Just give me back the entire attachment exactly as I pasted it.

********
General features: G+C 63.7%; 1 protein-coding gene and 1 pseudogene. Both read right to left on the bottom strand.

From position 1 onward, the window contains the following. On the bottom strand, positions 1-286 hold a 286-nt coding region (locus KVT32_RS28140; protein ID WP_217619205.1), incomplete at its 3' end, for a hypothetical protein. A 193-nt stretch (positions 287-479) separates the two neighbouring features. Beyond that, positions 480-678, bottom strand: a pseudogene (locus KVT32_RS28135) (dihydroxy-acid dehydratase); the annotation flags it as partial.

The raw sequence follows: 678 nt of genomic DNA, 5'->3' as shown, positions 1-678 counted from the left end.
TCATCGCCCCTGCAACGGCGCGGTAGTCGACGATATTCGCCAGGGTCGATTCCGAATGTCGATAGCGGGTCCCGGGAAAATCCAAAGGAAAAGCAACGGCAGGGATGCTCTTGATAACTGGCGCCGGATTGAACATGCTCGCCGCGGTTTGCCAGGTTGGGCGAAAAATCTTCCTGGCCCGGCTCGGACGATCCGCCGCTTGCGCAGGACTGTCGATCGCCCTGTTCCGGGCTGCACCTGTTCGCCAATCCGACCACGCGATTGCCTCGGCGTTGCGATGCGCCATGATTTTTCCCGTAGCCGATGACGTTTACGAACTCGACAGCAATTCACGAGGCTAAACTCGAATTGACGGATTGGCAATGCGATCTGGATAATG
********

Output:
General features: G+C 63.7%; 1 protein-coding gene and 1 pseudogene. Both read right to left on the bottom strand.

From position 1 onward, the window contains the following. On the bottom strand, positions 1-286 hold a 286-nt coding region (locus KVT32_RS28140; protein ID WP_217619205.1), incomplete at its 3' end, for a hypothetical protein. A 193-nt stretch (positions 287-479) separates the two neighbouring features. Beyond that, positions 480-678, bottom strand: a pseudogene (locus KVT32_RS28135) (dihydroxy-acid dehydratase); the annotation flags it as partial.

The raw sequence follows: 678 nt of genomic DNA, 5'->3' as shown, positions 1-678 counted from the left end.
TCATCGCCCCTGCAACGGCGCGGTAGTCGACGATATTCGCCAGGGTCGATTCCGAATGTCGATAGCGGGTCCCGGGAAAATCCAAAGGAAAAGCAACGGCAGGGATGCTCTTGATAACTGGCGCCGGATTGAACATGCTCGCCGCGGTTTGCCAGGTTGGGCGAAAAATCTTCCTGGCCCGGCTCGGACGATCCGCCGCTTGCGCAGGACTGTCGATCGCCCTGTTCCGGGCTGCACCTGTTCGCCAATCCGACCACGCGATTGCCTCGGCGTTGCGATGCGCCATGATTTTTCCCGTAGCCGATGACGTTTACGAACTCGACAGCAATTCACGAGGCTAAACTCGAATTGACGGATTGGCAATGCGATCTGGATAATG